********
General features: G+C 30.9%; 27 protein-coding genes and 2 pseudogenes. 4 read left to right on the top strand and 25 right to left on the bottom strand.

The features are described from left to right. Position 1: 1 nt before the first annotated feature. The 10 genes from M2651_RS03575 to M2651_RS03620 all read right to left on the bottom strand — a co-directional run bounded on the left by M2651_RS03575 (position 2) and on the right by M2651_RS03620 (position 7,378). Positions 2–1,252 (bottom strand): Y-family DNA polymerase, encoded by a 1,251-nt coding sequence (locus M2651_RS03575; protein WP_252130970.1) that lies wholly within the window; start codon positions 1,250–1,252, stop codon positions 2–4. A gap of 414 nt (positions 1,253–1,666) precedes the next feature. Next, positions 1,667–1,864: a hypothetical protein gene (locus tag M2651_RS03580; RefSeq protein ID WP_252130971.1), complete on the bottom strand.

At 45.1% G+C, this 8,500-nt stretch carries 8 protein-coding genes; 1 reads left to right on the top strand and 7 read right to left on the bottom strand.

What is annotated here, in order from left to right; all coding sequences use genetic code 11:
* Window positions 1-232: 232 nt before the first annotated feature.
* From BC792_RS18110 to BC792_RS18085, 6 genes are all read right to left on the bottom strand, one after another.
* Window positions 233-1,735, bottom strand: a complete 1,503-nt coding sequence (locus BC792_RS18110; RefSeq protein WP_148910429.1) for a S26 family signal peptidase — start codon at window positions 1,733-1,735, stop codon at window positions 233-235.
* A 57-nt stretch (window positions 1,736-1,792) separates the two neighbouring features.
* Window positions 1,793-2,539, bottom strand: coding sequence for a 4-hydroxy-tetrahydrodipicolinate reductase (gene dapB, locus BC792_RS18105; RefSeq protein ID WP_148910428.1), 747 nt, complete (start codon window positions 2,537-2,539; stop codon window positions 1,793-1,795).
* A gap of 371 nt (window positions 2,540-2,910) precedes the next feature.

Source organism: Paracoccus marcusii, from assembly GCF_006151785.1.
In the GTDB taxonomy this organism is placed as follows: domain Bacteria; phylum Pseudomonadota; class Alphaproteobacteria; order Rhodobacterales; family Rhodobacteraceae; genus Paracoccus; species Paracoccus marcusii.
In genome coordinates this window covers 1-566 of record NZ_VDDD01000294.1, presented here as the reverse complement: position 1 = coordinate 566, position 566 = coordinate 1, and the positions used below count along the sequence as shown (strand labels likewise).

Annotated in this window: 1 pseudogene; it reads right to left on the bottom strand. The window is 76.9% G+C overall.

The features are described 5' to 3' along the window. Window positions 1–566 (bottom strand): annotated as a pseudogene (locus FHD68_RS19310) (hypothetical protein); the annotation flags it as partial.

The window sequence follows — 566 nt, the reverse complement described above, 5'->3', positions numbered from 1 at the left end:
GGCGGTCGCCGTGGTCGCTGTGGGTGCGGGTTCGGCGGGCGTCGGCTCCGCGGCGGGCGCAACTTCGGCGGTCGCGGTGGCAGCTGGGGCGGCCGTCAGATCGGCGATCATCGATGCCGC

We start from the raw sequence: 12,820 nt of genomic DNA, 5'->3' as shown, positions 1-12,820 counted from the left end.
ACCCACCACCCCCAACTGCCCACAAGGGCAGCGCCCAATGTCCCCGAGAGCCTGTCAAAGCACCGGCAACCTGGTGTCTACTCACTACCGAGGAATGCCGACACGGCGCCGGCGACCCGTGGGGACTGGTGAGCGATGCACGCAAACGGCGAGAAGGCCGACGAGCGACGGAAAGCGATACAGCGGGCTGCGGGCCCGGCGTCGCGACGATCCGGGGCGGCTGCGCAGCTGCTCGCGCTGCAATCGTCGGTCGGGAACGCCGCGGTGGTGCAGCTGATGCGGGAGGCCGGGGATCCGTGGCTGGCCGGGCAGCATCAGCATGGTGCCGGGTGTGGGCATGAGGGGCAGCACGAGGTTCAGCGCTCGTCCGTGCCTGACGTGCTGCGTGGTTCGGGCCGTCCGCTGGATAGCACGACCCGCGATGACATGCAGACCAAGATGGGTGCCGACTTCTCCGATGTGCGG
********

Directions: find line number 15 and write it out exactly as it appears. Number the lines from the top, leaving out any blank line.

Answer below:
The features are described 5' to 3' along the window. Window positions 1–566 (bottom strand): annotated as a pseudogene (locus FHD68_RS19310) (hypothetical protein); the annotation flags it as partial.